People need to be reminded of its existence; 'Dune,' 'Left Hand Painted with a broader brush than LeGuin's with whose work this one is often compared, it scores through the thought given to its societies and the extraordinary fairness with which it examines the personalities of some truly loathesome characters, particularly the brute like, emotionally retarded Saba and the self loathing vampire beureaucrat Tanuojin, the latter finally emerging as one of the most tragic and pitiable characters in Twentieth Century fiction.
From what I've read of her historical fiction, it's also a tragedy that she's not produced more SF, which she would appear to do far better. This book has so much soul in it. I return to it constantly as a benchmark of how good a book can be when it presumes it has intelligent and sensitive readers. This book also has one of the most pervasive scents, and evocative moods I have read in sci-fi.
I'm not a mad fan of gleaming rocket ships. Not a pill-for-lunch or a personal-jet pack in sight. What happens in this book could happen to any of us today. The ending is set far in the future, but the book is reassuring about man's ability to adapt now, today, to a new life anywhere on earth in this case, at the bottom of the ocean.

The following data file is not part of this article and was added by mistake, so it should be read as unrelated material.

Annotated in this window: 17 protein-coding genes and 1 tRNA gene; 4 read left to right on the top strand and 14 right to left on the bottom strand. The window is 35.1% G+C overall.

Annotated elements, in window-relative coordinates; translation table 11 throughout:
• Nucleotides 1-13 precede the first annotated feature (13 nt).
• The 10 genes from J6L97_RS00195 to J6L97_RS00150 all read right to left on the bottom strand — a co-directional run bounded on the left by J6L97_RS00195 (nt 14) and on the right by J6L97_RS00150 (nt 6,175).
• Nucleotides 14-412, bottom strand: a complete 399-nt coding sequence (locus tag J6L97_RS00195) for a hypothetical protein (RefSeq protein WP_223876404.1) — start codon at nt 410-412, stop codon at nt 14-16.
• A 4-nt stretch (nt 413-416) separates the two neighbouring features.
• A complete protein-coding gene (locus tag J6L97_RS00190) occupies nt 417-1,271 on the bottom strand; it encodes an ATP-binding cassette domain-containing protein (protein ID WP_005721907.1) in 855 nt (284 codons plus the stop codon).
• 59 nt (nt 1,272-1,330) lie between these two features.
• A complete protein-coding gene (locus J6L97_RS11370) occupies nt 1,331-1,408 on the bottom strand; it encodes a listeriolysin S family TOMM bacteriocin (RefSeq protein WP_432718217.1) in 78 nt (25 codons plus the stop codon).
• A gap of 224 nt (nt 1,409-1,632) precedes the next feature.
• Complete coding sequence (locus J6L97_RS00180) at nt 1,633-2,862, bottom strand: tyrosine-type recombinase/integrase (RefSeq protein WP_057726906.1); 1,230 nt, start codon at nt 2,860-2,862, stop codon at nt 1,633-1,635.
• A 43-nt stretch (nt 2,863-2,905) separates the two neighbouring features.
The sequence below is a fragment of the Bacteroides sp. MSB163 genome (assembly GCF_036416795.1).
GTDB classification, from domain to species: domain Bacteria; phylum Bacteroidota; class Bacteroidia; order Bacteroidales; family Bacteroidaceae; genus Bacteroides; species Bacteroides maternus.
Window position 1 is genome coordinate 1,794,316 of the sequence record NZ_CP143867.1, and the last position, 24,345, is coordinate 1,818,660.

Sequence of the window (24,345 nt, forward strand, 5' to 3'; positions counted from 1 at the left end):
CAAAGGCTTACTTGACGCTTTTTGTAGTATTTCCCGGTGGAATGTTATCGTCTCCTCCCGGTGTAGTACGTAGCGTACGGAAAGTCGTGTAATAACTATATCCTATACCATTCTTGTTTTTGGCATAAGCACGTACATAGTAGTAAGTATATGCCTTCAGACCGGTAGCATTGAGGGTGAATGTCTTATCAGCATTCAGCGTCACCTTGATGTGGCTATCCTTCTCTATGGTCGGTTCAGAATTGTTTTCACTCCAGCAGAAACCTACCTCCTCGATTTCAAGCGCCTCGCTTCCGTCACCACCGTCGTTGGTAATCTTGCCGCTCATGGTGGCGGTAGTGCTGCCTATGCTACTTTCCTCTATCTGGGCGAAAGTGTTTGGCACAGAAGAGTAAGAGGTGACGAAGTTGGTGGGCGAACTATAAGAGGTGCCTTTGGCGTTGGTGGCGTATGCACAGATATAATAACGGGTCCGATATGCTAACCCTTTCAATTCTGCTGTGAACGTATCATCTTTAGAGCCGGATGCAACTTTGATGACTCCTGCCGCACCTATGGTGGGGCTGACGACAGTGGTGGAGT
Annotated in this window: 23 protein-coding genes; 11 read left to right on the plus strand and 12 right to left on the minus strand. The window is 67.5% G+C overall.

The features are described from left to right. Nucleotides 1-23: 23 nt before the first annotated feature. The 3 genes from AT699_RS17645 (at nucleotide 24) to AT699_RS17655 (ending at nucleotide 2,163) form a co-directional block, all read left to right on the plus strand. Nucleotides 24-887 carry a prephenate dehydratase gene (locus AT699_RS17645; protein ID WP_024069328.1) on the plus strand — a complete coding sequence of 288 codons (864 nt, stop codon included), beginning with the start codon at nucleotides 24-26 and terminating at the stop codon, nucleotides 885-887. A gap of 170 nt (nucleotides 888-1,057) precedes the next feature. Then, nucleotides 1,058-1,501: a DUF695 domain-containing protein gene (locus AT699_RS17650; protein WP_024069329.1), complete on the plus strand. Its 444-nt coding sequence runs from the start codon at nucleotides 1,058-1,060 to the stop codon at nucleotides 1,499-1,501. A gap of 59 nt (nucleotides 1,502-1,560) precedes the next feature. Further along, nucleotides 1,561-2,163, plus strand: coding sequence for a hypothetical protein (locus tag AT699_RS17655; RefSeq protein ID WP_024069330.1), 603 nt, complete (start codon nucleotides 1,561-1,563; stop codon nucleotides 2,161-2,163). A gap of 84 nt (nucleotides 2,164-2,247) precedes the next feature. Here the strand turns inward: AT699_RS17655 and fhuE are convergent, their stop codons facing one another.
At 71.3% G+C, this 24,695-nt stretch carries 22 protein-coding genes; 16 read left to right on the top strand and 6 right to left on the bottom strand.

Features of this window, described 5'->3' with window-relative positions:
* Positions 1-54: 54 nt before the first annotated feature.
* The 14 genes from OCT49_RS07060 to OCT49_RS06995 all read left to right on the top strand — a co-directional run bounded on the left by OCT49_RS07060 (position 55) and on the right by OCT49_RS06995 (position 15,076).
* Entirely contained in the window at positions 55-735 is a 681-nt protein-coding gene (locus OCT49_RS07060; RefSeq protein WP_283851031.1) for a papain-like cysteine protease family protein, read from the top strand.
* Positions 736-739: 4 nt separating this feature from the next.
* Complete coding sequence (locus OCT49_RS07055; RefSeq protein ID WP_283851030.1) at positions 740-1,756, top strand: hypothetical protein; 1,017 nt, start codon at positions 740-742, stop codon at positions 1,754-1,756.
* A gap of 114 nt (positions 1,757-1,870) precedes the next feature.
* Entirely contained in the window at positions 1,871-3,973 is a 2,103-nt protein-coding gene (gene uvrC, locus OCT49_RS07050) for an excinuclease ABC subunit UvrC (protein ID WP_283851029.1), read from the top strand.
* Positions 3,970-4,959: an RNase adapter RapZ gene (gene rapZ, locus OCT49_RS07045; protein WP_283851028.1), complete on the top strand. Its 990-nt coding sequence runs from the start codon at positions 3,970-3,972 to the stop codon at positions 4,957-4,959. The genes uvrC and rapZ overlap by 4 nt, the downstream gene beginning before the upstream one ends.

Animal research is crucial for pets and their owners [Opinion]
I found it compeletly believable and beautiful in its detail. The ultimate in political intrigue and dystopian commentary, all wrapped up in Banks' wonderfully realised Culture. Ostensibly about a man invited to play in a tournament of glorified intergalactic Risk, and yet the depth of the social observations, set alongside the super-cool tech, and written with razor-sharp wit, makes it so much more than this.
If you only ever read one Iain M. Banks book then it should be this one; and if you ever read this one you'll certainly want to read the rest. Extra terrestrial humanoid lands on earth, is captured and kept in an institute where he develops friendship with one of the doctors. Book is written in the form of journal entries and newspaper articles as we see a naive outsider's look at our culture and how his attitudes and preconceptions change as he is influenced by ours.